The Courier News from Blytheville, Arkansas on November 1, 1932 · Page 2
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The Courier News from Blytheville, Arkansas · Page 2

Blytheville, Arkansas
Issue Date:
Tuesday, November 1, 1932
Page 2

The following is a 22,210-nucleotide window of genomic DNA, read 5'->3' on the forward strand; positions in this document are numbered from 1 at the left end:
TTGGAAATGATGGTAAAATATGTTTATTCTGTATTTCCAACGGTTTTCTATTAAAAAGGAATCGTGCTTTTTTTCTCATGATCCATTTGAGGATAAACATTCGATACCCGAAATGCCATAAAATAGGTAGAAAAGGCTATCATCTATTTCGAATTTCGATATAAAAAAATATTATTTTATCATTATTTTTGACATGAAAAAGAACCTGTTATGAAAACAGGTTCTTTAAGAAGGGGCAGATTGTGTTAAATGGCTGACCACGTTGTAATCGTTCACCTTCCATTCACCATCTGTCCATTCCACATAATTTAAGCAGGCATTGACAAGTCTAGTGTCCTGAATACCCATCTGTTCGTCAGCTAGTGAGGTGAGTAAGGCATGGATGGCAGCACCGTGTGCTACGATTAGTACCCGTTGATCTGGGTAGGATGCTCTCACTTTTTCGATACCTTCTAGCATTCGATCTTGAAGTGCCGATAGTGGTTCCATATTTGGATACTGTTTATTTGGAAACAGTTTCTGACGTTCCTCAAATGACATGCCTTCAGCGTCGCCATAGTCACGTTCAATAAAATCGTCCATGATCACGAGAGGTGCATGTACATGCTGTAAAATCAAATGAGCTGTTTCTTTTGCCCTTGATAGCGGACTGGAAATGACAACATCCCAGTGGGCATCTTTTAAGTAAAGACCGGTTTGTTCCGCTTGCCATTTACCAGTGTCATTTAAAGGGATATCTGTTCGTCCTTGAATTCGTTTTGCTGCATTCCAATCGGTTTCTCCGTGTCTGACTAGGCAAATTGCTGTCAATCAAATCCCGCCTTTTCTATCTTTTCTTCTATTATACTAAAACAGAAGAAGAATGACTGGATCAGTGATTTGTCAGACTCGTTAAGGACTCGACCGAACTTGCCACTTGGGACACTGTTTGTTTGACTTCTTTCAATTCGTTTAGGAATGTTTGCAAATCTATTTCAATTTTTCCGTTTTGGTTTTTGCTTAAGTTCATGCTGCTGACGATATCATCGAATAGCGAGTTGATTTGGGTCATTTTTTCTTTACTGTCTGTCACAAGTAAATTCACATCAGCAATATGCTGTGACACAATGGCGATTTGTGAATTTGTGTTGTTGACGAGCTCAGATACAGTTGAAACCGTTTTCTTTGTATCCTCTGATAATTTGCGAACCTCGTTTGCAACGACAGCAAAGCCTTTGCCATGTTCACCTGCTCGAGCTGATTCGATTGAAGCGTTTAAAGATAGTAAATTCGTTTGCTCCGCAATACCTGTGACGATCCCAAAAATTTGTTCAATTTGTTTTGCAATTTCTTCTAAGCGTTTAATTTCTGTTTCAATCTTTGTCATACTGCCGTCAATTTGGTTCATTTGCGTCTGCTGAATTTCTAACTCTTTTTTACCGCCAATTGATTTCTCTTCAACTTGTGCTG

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1, 1932 KI.YTHEV1LLI3. (ARK.) COURIER NEWS IB BELFBI. HUES Two Armies of the Two Irelands Sinn Ffinevs Threaten Trouble Because (o5 North Ireland Fete. Tills is (he-first'of (wo stories outlining lhc tfitc Lituatiim In d!- virttd Ireland, a situation Intensi- lii'il liy the Iniiisndins visit to licl- fa'.l of the 1'iirice of Wales. By MILTON BRONNEK European Manner NEA Scrvli 1 : LONDON.—A peer of Ireland, t:.e Earl oi Carrick, Is going ta Belfast | early in November. No news, you I say? i But It's news .when that p3er' happens to be Edward Albert Christian George Andrew Patrick David, Prince of Wales. Though he is one of the most traveled men of his time, it's lac prince's first visit to Ireland. • And the occasion guarantees a lively time for all. The princ; is '. ,Boing to rzpressni King George i-\t tlie dedication of the n?w Par• Moment Hoii-2 of NCI them- Ireland at Belfast, where recently there was fata! do'.? rictinj. The visit is almost certain to rub indug.i Iriih- men the wrong way to insure ill feeling. Belfast is planning th; largest bodyguard fir ths pvinc: that he has ;ver had. Poh'cj leaves have been canceled and ?very safety measure taken.' Tho visit is expccteti "..o emphasize the cleavage between the Tf.'0 Ireland*—U!.;wr on the northeast corner, scarcely larger than Connecticut, and loyal to the British empire; the Free State, comprising all tr.n rest of Erin, Insistent on abolition of the oath to the empire, land annuities, and n united Ireland. Bad feeling and evsn border disorders between the two slates have been frequent in the past, and Wales' visit, already protested by the Sinn Fein committee in Dublin as "the latest English act of defiance of tile rights and liberties cf the Irish people," may bring real trouble. Differences Date to Normans Deep in the dark and bloody history o£ Ireland lie the differences —religious, ecconmic, political. All Ireland was cverrun some 800 years ago by the same Norman conquerors who seiwd England, dispossessed the natives and bscame lords of , Uio iand. Ti'e centuries since have been the Irish' to Bui absentee landlordism was worse in thc south than in the north. In the nortii lands usually passed into the hands of Scotch who were themselves Gaels, and kin to t'r.c Irish. Many Scotch Protestants, persecuted, emigrated to Ireland, emphasizing still When New York Works Late Buiineu Mu Trails Bin He Paid Worker ci • -I' Against and Rosebud Dismissed. In Ihe streets of Belfast, squads of the stout Royal Ulster Constabulary are marching inljave) while in Dublin parade the reju ar troops of the Irish Fr;c Stale (bulow) . . Hm.i are in n .sun:' tension as the Prince of Wales prepares to visit Belfast. of S'Jenc long struggle'-by \u-eijim that land. 1 had become the Free State's president). He was taken to Adavoy'.c, where the "train from Belfast was halted, and lie was i>ut aboard for Dublin. Two days later he motored from Sllgo to Derry, and again was arrested and sent over the border to Dublin. On a third effort to reach Belfast to open a Gaelic League bazaar, he was arrested at Adavoyle, arraigned in police ecnr: at Belfast an:! sentenced to a month in iail. President William T. Cosgrave o! the Free Stale graciously asked Ulucr to release from prison, hi.vcMef opponent for the presidency.- -Ulster was willing if D? Valera would promise to stay out of Ulster forever. He wouldn't. H; served his'full monch in jail. In reply to a question th; other any in the Ulster House of- Commons, it was revealed that the bar further the preponderance of Prot- on De Vnlcra no '™ger exists estanU living in Ulster. n(w ta!t '- h - '* president of i-.:c I Free State, but the incident throw; much light on the r;lalicns be- ween the Two Irelancs. TOMORROW: Problems of the differences in life, thought I and religion ted through the centuries to a deep cleavage between U!.='er and the rest of Ireland. There has even been bitter fighting, most famous of which was the Battle of the Boyne, in 1890. William III of England, allied with Ulster troops, fought the exiled James II with French and southern Irish • trcops. William won, and since then, Ulster Protestants haw flaunted the colors of William, and as Orangem:n scrapped with the wearers of the grc?n on July 12. Religious difference rubbed these wounds. Persecution of southern Catholics led to a bitterness agninsl England which was not duplicated In the north. The harder the Catholic south fought against England for Home Rule, te closer the Prot estant north clung to England and the empire. Economics Broadened Breach Economic interests arose. The north developed Industry, and Belfast, with its textile mills and s'.-ip- buiiding. became a great city. But the south remained' largely agricultural. Hence business ties bound .A'p.c nortli still closer to England T end broadened the breach with the v south. But to unite with the Free State in one single united Irish government, would make the six countier of Ulster a mere .minority in the 32 counties of all Ireland. Every proposal by President Eamonn De Valera of the Free State for unior has been scornfully rejected bj Northern Ireland. Thus it is that the border be tween them is closely guarded b, Royal Ulster Constabulary, wlr fear that extreme Republicans may" get out of D; Valera's control and ' attack. DC Valera, passionale and f.scetb president of ths Frea state, has cried out again and again again?! Northern Ireland's constant refusal to unite. Hear r.lm: "The political wrong that stands out from all others Is thc partition cf our country. It MS enacted, c'-cspltc the protests of an overwhelming majority of Irish people. The area cut off was not 'determined on any principle O f right or justice. It was gerrymandering pure and simple. ." We Vakra Barred In Ulster How touchy the situation lias become is shown by the firm measures taken by Northern Ireland when De Valera. tried to spjafc there .weral years ago. The Ulster government forbade De Valera to set foot on Ulster-soil, citing that his . p:tsen« would be a tr.reat to civil ( order. De Valera netertfteless w«nt to Ncwfy to speak. Before he'tcgan he -*js arrested Ui\is was betas hi Two Irclands (cday. am! Jinn- tli=y mar he Lirouuhl to a head by ;i :r.'nrc's jocfel visit. Hi-; - ,! JuiiiiMin, Manila sv-hual buy, nnd .Ixin Pelty. Ito«i>l6n:l fimncV. Wii<- dl-iinis--e:l l)i /ii.'li;.' Irn: u. and I'clty U'.TO drive's; of !v;; <• us which ili;iiri',l in a cr.iili on liv'i.vay la last » n .fc w h ;n (-,. . W. Hinw'.lo. a?,;! riium plcke:-.' I was siiu-d. The rjuii in h:in:l!m; JO'OKII :> di'CWiin f:ill-!Mi!i !; a piv- : j l!ni!!:ary hi-aniiR I.IM \v,-ci; stut;cl ' that !l'.ir!ielle va; jrullly cf on- \ trltiili :-y ncgllii^T.ri- Ji-ailhu. j-j h!> : own d<Mlh. !!<• v,.i\ Miilnv bv :in opm (icm- In IVtiy's car \vi'..>n the tw;> ni.iclilncs stunk. 'cii:in-> him ^osii haid ilrst on the i-'iu-:--!;. Jcii'.nscn was navni'd by i.u- cosn\ : whldi found both th;> si-' btv : i nnd l'ct:y were lo a ceri-un exlen'. , ] iicnii'/i-iii bu: ii:-. viiuiiih u w:ir- ! mm hcldlng thejii n t : ;,> xr.uv! piny. ; S:>: out of cls^l d.-fvndanis en '• chauf-.s of tiT.llie vloliitluni in t!:e j police division ot i'--u;-t pleaded f giiilly cr foneilcd cavh d.'p;.sits. ; Tlii' Iini> in each cav: was niu dol: lar nnd dollnt cost. Tivo defcn 1 j tlanls fulled to -apjioar. Tliu-" win i forfeited cash bonds or paid fines i were B. II. liroc-k, m-rbii-i Ulluy, ! lioy Cinniingiiain, Joj Tfluschinan! • Spiir-jcdi! Pattorson. and Harry Forbe.v. Ti:ose not present wc:e: ,JI- i msn lllann and C. Oaywocd. i Seven defendants In g.imln-j c.i«- I es ,woi:> lined $10 caeli Saturday, | Two were no! tried. I Jrano.s while forfeited $10 for I disturbing Hie peace. Uuy Iij'tlc was arraigned for pii;- limiiKiry cxaminntlon for robb-.>ry but thc court'ordered him remanded In (he custody of ofllcors for Brand jury Invcsllgiilion. . A charge of assault with Intent lo kill against Herman Armor, nc- QHAND RAPIDS,' Mich. (UP)— Tnlllngg a $10 bill Is interesting flivj. according ' to Clyde James, Cirnml Rapid!) business man, also inoiltnblc. . , ; James paid n ' (vorkman'sio recently. Ho decided to trail the bill, when tlic workman said his grocer would t'j glad to gekii. From ihc grocer the bill w3nt lo u bu*.ch«r, win added'"several dollars nnd paid his rent, The landlord added sevsral additional dol- | lars and paid.James S20 du; on a i roofing account. "So," Jams painted out, "I d:u- bled tny money by releasing R jio bill." City Fathers Go in for Old Fashioned Barter PUEBLO, Co!. (UP)—The city fathers nro going In for good old- fnshlfMicd .swapping. Raid duds had R plntform scale, which the city didn't need, very badly. They wanted sonic pipe. So u trade has been arranged I v/liurcby u .local company that I need? lh c plntform scale will take ' It u ml give its vnluo In pipe to the 'city. ,.; ; jit (Ui>) — ' Bro ' i - ra5 "?" c I'rossed. FORT WORTH, Tex. Blanche Lane, 0, in a plaster cast I after treatment for Infantile pav-! Search fcr S6,MK\ Falls nlysif, wa r , not injured when n TVWUALL. S. D. (Ul'l—A fran- trtick crashed into an nuloinobllej tic r;r.reh .for stl.OOO in currency W E R T tIR M.SKKS 'EM SEE Office Over ,loo Isaac's Stoic N'ew Yorkers lire keeping lute lioui.s-ln their oiiices—the.w ilayi. (his icinurkable night picture of Mnr.hnttan dlstlows. Tnten fron the lofly lop of the central building In Rockefeller Center, looking south from fifllh street, t\ic plioto sho\\s ihnl nut all the bright lights are un Broadway. The Empire SI nil 1 bulldinj!. snrmoiinied by Its brilliantly liijhtcd tower, 13 si-i'ii In tile center of Ihe plcluic. Guild SchoUrshljis Incrrawd DETROIT (UP)—The number of $5,OCO university scholarships offered In the Fisher Body CrftSt-s- mnn's Guild model coach coinpe- , tlon hns bron increased from four in which she was being returned fiat had bec-n hidden In a wheat to sis, it was announced recently. to her homo In Hajerman. N. M. bin failed to produce the money Two of thc scholarships will be ot persons cant afford' llio $2 nec- The automobile was badly dam- when the bin burned recently. The awarded in Canada, and the other cssary lo start r.ults. He believes "Punr Jinn" Court Sfarlrd DETROIT (UP)— A conciliation court for the "poor mnn" has been Sinrlcd here' by Common Judge Joseph A. Glllls. The Jurist « "(ioDr nmn's courl" Idea, ho said, because "Ilioiisnnds Legion Officers and Veterans Administrati o n Men Will Attend. An American l/jgion member-ship and Service rally for Mississippi county is planned for Sunday nf- t-srnoon, November C, at the' city hall auditorium, according to Di-. A. M. V/ashbiirn. commander Dnd Cason Past No. 24, tr.s American Legion. Amen; those on the program are: J. II. Graves, depart incut commander; Jt. w. Siassn. department adjutant; Jain?s A. Winn, regional manager, veteran.?' administration 1 , Claude A., director Arkansas Service Bureau; Merlin Fisher, assistant direclor; L. L. Thonibill, conlact representative; Ncrris Webb, distrisl commander. American Leg:on. Mcnuuo. The conference will Kr-^s the proem crisis m. veterans affairs.' dus to the activities oi the Nation- j al Economy League to cut off sucl- ' benefits ES frt^e r.ospitalizaticn. rj-! PORTLAND, Ore (UP)-W L i "I" 0 ',' 0 ' 1 '" Disability comper.saficn. I Finley. Oregon naturalist, who has , ^. mt » lUio » ^ disability allowanc:. I ooliied international fame, disputes ! ™ tlrenic »'- ° mre; '" benefits, r.nd ih s the pooular belief that a bear An explanation will be marte ccops fish out of the water with I ° r ncnv re sulalicn= which arc no-.v his paw | i" effect, rcdurlna tlisaWBly u-.'.-jw- Fin'.-y should know. He spent clilmf- 61 ?- °" . 1Ic1tt '. antl . r «Pf» 3:i innnv weeks lasl summer on Ail- ! c1 *'"": " ld:v) - ua l claimants will be miralty I..Iar.d, southeastern Aim- : imcrvl ™ed by representatives of Va. watchin" Kcdink bears r.o'' thc Arkansa s Sirvici Rurrau and ih'O'icli their paces. He has also ' Vcterans ' Administration, siiidied and filmed hundreds of ' A large attendance frcrr. :il src- olhcr bears of varying nationnli-: t'ons of Mississippi county is ex- agwl. The truck driver was book- Mini of $-1,000 hlrtdm In the house four In thc United States. Thc cd lor drunkenness. • ; .saved, it was guild now has 352,000 members. Hie doiikcl will Include approximately 400 cases a month. Dr.PaulF.McCutchen Dentist STEELE, MO. Phone 85 Popular Belief "A bear's fishing technique is most interesting." s! iid Finley. "Th-, bear will plunge into a stream : and rush do\vn the middle of it' until he gets to a pool. B; will "lunge into the nool, frightening Ihe salmon or other finny denizens. When the fish, trying to es- rape. reach shallow \vaf.-r. Ihe bear pounces uix>n them. He uses his raws to corral lhc prey, but once this is accomplished, he picks un the fish in ' ' " ashore to eat his mouth and goes it." Lives in flcu.-:a Kat'csr Built ! WINDSOR. Out. (UP) — Mr.:. ! Mathilda Girari. lOi jvars old. i-.i living in the lo^ hciise here that' Iscr father built 100 njo. '-, Backache Bother You? Year O'd Disonte Ov?r j Dog Is Settled by Judge i INDIAN'ANPOLIS I UP)—A dis- uiito which started last ScnUmbar over ownership of n large German ••i-.eohcrd do? finally has h:cn settled by Judge Dan V. White, of Marion Countv Municipal Court. Charles M. Stephens, who claimed thc dogs name was Fang, and E. G. Yoiint. who said the dog answered to tlx? name of Fri; z both claimed ownership. The dog barklrcly a?recd with 20 witnesses that appeared in behalf of Ste- , ocns and Yount. • i Tli.e Judge finally awarded the ! don to Stephens after a study of photographs presented by both claimants. It was decided that the dog In dispute \vas the one pic- ; tured by Stephens because of i spots over the eyes. | In addition, Stephens was! awarded one cent damages. He i had asked $25,000. It was said, after visltim; the Younl home and claiming the do*. > Jeff Bratton waj'the only otfei prisoner brought before t& cimrt of London. It May Warn of Kidney or Bladder Irregularities A persistent backache, with bladder irregularities and a tired, nervous, depressed feeling may warn of some disordered kidney or bladder condition. Users everywhere rely on Doan's Pills. Praised lor more than 50 years by grateful [users the country over. Sold by ill druggists. l>oajJ5s ^MHlls ' A Diurfttic Forth* Kldrwy* THE SEA WOLF "Nature in the Rat'/'—as portrayed by thc noted artist, N. C. Wjctli... inspired by thc infamous Captain Kidd's fierce raids on thc gold-laden Spanish ga((eons(1696,),u!h!dunadc him thc scourge o/ tfieSfianish Main. "Nature in thu Raw is Seldom Mild" —and raw tobaccos have no place in cigarettes. No raw tobaccos in Luckies —that's why they're so mild W E buy thc finest, the very finest tobaccos in all thc world— but that docs not explain why folks everywhere regard Lucky Strike as the mildest cigarette. The fact is, we never overlook the tmth that "Nature in the Raw is Seldom Mild"—so these fine tobaccos, after proper aging and mellowing, are then given the benefit of that Lucky Strike purifying process, described by the words—"It's toasted". That's why folks in every city, town and hamlet say that Luckies are such mild cigarettes. "Irs toasted Thrt "